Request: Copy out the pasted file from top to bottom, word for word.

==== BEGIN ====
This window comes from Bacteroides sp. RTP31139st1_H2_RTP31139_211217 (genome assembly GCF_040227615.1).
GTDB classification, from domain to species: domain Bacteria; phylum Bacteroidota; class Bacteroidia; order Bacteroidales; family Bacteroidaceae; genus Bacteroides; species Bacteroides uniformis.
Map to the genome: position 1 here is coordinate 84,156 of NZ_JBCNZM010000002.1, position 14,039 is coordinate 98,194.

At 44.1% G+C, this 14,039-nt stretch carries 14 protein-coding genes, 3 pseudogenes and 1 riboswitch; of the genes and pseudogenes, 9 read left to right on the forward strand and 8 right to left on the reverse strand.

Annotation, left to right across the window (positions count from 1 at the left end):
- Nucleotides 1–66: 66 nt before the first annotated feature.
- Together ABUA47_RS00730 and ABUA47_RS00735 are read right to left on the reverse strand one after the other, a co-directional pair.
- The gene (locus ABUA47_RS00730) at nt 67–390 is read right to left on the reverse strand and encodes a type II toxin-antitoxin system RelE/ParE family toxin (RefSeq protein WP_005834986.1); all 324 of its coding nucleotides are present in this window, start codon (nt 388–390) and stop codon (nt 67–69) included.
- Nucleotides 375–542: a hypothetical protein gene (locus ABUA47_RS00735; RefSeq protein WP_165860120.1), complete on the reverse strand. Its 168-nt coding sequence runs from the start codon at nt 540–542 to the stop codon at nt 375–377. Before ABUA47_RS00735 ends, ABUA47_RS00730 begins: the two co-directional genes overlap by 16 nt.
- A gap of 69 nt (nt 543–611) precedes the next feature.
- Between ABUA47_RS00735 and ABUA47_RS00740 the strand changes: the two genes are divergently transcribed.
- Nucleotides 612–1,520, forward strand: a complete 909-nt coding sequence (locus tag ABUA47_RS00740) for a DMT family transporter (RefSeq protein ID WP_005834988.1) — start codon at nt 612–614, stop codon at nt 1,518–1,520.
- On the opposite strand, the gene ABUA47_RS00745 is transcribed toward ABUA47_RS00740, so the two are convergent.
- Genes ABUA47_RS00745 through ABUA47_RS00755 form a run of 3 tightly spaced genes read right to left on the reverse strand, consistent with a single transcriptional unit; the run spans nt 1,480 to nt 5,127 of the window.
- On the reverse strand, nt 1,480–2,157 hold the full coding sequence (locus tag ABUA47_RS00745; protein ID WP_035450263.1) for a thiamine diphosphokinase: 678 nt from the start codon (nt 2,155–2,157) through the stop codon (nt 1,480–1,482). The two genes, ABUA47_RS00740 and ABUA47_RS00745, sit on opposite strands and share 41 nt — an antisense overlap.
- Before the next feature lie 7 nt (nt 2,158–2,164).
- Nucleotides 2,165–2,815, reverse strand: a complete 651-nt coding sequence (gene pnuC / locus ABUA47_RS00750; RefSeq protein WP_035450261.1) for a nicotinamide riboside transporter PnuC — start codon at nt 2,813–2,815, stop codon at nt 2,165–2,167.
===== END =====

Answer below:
This window comes from Bacteroides sp. RTP31139st1_H2_RTP31139_211217 (genome assembly GCF_040227615.1).
GTDB classification, from domain to species: domain Bacteria; phylum Bacteroidota; class Bacteroidia; order Bacteroidales; family Bacteroidaceae; genus Bacteroides; species Bacteroides uniformis.
Map to the genome: position 1 here is coordinate 84,156 of NZ_JBCNZM010000002.1, position 14,039 is coordinate 98,194.

At 44.1% G+C, this 14,039-nt stretch carries 14 protein-coding genes, 3 pseudogenes and 1 riboswitch; of the genes and pseudogenes, 9 read left to right on the forward strand and 8 right to left on the reverse strand.

Annotation, left to right across the window (positions count from 1 at the left end):
- Nucleotides 1–66: 66 nt before the first annotated feature.
- Together ABUA47_RS00730 and ABUA47_RS00735 are read right to left on the reverse strand one after the other, a co-directional pair.
- The gene (locus ABUA47_RS00730) at nt 67–390 is read right to left on the reverse strand and encodes a type II toxin-antitoxin system RelE/ParE family toxin (RefSeq protein WP_005834986.1); all 324 of its coding nucleotides are present in this window, start codon (nt 388–390) and stop codon (nt 67–69) included.
- Nucleotides 375–542: a hypothetical protein gene (locus ABUA47_RS00735; RefSeq protein WP_165860120.1), complete on the reverse strand. Its 168-nt coding sequence runs from the start codon at nt 540–542 to the stop codon at nt 375–377. Before ABUA47_RS00735 ends, ABUA47_RS00730 begins: the two co-directional genes overlap by 16 nt.
- A gap of 69 nt (nt 543–611) precedes the next feature.
- Between ABUA47_RS00735 and ABUA47_RS00740 the strand changes: the two genes are divergently transcribed.
- Nucleotides 612–1,520, forward strand: a complete 909-nt coding sequence (locus tag ABUA47_RS00740) for a DMT family transporter (RefSeq protein ID WP_005834988.1) — start codon at nt 612–614, stop codon at nt 1,518–1,520.
- On the opposite strand, the gene ABUA47_RS00745 is transcribed toward ABUA47_RS00740, so the two are convergent.
- Genes ABUA47_RS00745 through ABUA47_RS00755 form a run of 3 tightly spaced genes read right to left on the reverse strand, consistent with a single transcriptional unit; the run spans nt 1,480 to nt 5,127 of the window.
- On the reverse strand, nt 1,480–2,157 hold the full coding sequence (locus tag ABUA47_RS00745; protein ID WP_035450263.1) for a thiamine diphosphokinase: 678 nt from the start codon (nt 2,155–2,157) through the stop codon (nt 1,480–1,482). The two genes, ABUA47_RS00740 and ABUA47_RS00745, sit on opposite strands and share 41 nt — an antisense overlap.
- Before the next feature lie 7 nt (nt 2,158–2,164).
- Nucleotides 2,165–2,815, reverse strand: a complete 651-nt coding sequence (gene pnuC / locus ABUA47_RS00750; RefSeq protein WP_035450261.1) for a nicotinamide riboside transporter PnuC — start codon at nt 2,813–2,815, stop codon at nt 2,165–2,167.